A baseline is only as effective as its frequency and ease of use. The more frequently an organization reviews changes against a baseline, the more able it becomes to detect changes and anomalies and run the appropriate responses. Given that most organizations face numerous threats per day, a risk window of even 24 hours may be too wide, since threat elements may multiply once they discover a vulnerability, leading to an exponential problem.
Automated tools are highly recommended for baseline management since manual practices inevitably invite errors and consume time and resources. Tools are available from a range of enterprise software solution providers, or by searching for “baseline configuration management tool” online. Many of these are open source. It is also possible to create management tools using word processing and spreadsheet applications with Boolean logic formulas, but it is worth exploring and testing the options before reinventing the wheel.
A baseline configuration management tool should be:
- Relevant and applicable
- Intuitive in its design and use
- Easy to learn
- Easy to teach
- Trusted, and proven reliable
The Role Of A CGRC Certified Cybersecurity Professional In Securing The Organization
Specialized experts like the Certified in Governance, Risk and Compliance (CGRC) bridge the gap between cybersecurity specialists who work hands-on with designing and deploying the security controls, and the executives and employees who determine an organization’s future through their decisions and actions. The holder of a CGRC designation demonstrates the advanced technical skills and knowledge needed to ensure a baseline configuration management tool is identified, deployed, and managed in a way that best secures the organization. A CGRC can also authorize and maintain information systems, using risk management best practices, policies, and procedures.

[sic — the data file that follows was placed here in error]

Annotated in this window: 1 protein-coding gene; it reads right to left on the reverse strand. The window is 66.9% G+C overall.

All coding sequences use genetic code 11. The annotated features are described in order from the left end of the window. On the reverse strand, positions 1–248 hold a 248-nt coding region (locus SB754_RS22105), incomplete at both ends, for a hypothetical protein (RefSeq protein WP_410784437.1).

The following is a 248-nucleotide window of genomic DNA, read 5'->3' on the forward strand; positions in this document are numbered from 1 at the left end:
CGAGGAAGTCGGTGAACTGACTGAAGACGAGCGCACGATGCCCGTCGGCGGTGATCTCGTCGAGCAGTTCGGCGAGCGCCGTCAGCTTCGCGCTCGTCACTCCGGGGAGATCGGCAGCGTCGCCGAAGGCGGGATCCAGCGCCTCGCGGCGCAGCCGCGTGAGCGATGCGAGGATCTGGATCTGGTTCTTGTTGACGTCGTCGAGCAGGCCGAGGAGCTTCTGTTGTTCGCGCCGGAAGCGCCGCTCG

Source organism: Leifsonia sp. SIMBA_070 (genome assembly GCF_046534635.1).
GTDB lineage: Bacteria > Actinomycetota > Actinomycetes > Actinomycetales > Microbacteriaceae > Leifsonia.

How the CGRC Certification Can Help You to Succeed
The ISC2 Certified in Governance, Risk and Compliance (CGRC) certification provides all the foundational knowledge required to run the ATO authorization effectively. The Certified in Governance, Risk and Compliance is an information security practitioner who advocates for security risk management in pursuit of information system authorization to support an organization’s mission and operations in accordance with legal and regulatory requirements.
A CGRC professional understands the risks to the business of operating unauthorized systems and possesses the expertise to:
- Compile the authorization package.
- Analyze the information contained in the package to determine the amount of risk associated with operating the system.
- Develop responses to address the remaining risk.
- Decide whether to authorize or not the information system.
What is more, the ISC2 CGRC certification meets the requirements of Directive 8570.1 for IAM Level I and IAM Level II positions. Every organization can benefit from a wide range of training options to build-up the skillsets required for running the ATO authorization effectively